March 31 2015 Latest news:
Friday, February 14, 2014
Today might be a special date for admirers of romance, but for Norwich fans of The Smiths it marks three decades since the hugely influential group played a memorable gig at the University of East Anglia ahead of their debut album release. Here UEA pro-vice-chancellor Neil Ward shares his memories of the gig.
After a foggy drive over from west Norfolk, I set foot on campus for the first time that night.
The Smiths had broken on to the national scene in late 1983. Their first two singles – Hand in Glove and This Charming Man – were a breath of fresh air, with Johnny Marr’s exquisite guitar bringing to life Morrissey’s radical lyrics.
They had taken Top of the Pops by storm with an iconic performance of This Charming Man on November 24 – check it out on You Tube!
Beginning the New Year as the hottest new band in an age they embarked on a 32-date tour to promote their eponymously-titled first album.
On February 14 they rolled into Norwich. (Tickets £3). Because the LCR was being refurbished, the gig was held in the foyer of Union House. A stage was constructed under the balcony, and the crowd packed the foyer, straining to get a good view.
After the Red Guitars finished their support slot, the atmosphere of anticipation became spine-tingling.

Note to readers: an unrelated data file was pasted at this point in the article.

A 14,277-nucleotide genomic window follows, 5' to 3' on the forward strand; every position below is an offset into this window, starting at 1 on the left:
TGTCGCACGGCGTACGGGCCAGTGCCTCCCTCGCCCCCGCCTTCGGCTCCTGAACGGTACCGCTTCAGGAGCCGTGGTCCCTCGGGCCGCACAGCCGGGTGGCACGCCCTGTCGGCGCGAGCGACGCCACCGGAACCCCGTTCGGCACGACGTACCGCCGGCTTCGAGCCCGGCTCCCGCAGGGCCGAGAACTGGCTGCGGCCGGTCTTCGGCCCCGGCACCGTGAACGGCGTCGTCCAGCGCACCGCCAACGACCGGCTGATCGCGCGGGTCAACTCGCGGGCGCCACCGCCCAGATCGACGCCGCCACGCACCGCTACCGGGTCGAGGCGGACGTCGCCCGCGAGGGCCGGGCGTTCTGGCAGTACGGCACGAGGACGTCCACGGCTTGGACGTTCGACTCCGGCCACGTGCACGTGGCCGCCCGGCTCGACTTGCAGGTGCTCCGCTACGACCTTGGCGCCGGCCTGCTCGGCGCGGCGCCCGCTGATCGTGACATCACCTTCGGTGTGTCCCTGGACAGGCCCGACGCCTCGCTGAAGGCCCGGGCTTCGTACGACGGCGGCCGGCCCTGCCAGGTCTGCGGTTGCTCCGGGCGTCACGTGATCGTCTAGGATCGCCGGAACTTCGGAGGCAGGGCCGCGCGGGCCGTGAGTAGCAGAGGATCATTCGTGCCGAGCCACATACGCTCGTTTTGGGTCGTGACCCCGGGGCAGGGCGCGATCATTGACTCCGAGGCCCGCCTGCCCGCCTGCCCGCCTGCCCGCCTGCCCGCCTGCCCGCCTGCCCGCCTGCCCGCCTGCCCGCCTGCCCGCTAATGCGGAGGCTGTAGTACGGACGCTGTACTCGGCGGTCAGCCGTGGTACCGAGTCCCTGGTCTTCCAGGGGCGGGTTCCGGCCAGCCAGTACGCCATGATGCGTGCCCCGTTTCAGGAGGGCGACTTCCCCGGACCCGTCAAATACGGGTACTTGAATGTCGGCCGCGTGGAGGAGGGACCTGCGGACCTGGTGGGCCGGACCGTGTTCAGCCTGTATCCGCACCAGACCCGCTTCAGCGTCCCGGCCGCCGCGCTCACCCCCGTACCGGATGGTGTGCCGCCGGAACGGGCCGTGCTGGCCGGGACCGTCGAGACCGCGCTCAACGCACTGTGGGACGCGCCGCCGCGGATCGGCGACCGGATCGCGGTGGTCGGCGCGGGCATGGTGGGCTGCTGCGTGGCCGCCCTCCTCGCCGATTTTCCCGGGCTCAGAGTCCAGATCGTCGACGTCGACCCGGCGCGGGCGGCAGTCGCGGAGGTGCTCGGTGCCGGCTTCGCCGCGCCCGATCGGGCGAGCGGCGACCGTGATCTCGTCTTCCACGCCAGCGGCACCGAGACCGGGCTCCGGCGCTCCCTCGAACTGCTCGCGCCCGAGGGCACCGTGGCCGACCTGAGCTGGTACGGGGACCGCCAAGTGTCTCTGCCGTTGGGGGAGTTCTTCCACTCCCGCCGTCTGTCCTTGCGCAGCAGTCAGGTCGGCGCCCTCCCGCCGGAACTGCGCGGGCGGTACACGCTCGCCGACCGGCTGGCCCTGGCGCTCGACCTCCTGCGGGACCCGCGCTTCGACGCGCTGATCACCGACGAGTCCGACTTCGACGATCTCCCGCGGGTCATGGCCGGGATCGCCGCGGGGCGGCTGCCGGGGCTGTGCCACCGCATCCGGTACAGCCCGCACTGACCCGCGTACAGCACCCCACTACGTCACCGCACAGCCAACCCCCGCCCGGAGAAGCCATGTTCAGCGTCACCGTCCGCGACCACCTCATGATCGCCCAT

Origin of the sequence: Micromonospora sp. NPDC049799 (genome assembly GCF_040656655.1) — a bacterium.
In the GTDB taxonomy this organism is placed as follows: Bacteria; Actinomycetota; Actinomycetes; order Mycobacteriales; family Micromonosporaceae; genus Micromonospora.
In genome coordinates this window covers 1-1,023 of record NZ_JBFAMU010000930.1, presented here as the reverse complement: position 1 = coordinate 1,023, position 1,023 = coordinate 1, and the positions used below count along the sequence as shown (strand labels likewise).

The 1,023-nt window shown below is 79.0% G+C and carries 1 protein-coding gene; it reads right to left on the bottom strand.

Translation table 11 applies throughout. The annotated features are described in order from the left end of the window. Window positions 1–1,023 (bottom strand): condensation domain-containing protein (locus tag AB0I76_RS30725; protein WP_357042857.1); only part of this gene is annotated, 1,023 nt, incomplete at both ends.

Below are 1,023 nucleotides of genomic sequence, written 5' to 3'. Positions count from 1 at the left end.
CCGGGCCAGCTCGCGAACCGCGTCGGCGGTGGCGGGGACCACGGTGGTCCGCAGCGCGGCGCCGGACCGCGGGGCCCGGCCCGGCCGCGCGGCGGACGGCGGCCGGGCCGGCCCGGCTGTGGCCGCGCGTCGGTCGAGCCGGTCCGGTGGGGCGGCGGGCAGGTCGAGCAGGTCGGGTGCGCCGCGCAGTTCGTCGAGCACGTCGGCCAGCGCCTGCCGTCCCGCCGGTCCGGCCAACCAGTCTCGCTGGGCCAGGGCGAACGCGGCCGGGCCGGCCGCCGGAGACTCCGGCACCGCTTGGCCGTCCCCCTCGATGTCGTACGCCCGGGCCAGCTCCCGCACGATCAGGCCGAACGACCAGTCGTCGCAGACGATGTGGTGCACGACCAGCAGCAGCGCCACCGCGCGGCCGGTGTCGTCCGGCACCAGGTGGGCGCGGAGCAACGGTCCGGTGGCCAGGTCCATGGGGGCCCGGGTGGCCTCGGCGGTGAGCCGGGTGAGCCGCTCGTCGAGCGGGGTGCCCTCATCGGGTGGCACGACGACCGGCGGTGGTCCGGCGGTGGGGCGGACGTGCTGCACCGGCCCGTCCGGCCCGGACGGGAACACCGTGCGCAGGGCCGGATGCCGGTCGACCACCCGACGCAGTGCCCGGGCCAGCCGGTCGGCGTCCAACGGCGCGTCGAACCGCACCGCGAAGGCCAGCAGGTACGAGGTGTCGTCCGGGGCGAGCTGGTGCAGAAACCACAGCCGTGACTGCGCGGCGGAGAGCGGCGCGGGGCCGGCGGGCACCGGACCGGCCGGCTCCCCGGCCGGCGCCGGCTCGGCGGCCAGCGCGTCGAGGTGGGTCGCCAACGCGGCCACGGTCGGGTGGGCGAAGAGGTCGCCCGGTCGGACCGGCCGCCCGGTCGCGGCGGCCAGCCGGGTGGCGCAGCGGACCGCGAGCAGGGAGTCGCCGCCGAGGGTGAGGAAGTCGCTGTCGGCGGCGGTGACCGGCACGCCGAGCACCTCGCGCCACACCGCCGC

As the lights dimmed, roadies tossed several armfuls of gladioli into the crowd. Amidst a euphoric storm of flowers and leaves, The Smiths took the stage.
The set contained much of the first album, which was released six days later. Still Ill, Pretty Girls Make Graves and the new single, What Difference Does it Make, were highlights, with Morrissey pirouetting around the stage, gladioli aloft.
They also played Heaven Knows I’m Miserable Now, their next single, and a new track, Barbarism Begins at Home, which appeared on their second album – Meat is Murder.
Morrissey kicked off the encore of You’ve Got Everything Now by saying, “Thank you Norwich, you’re very convivial people” and more flowers were strewn around.
I was wide-eyed at the front, and when Morrissey left the stage casting off his necklaces into the crowd I managed to grasp a fistful of his beads, which I still have to this day.
Inspired, I set about growing a quiff straight away, which I carefully maintained for the rest of the decade.
They were an immensely important cultural force in pop music. I remember being really thrilled to see this mesmerising new band so close up in an intimate venue.
As a 17-year old King’s Lynn A-level student, little did I know that 30 years later I would be working at UEA and writing this rather belated review.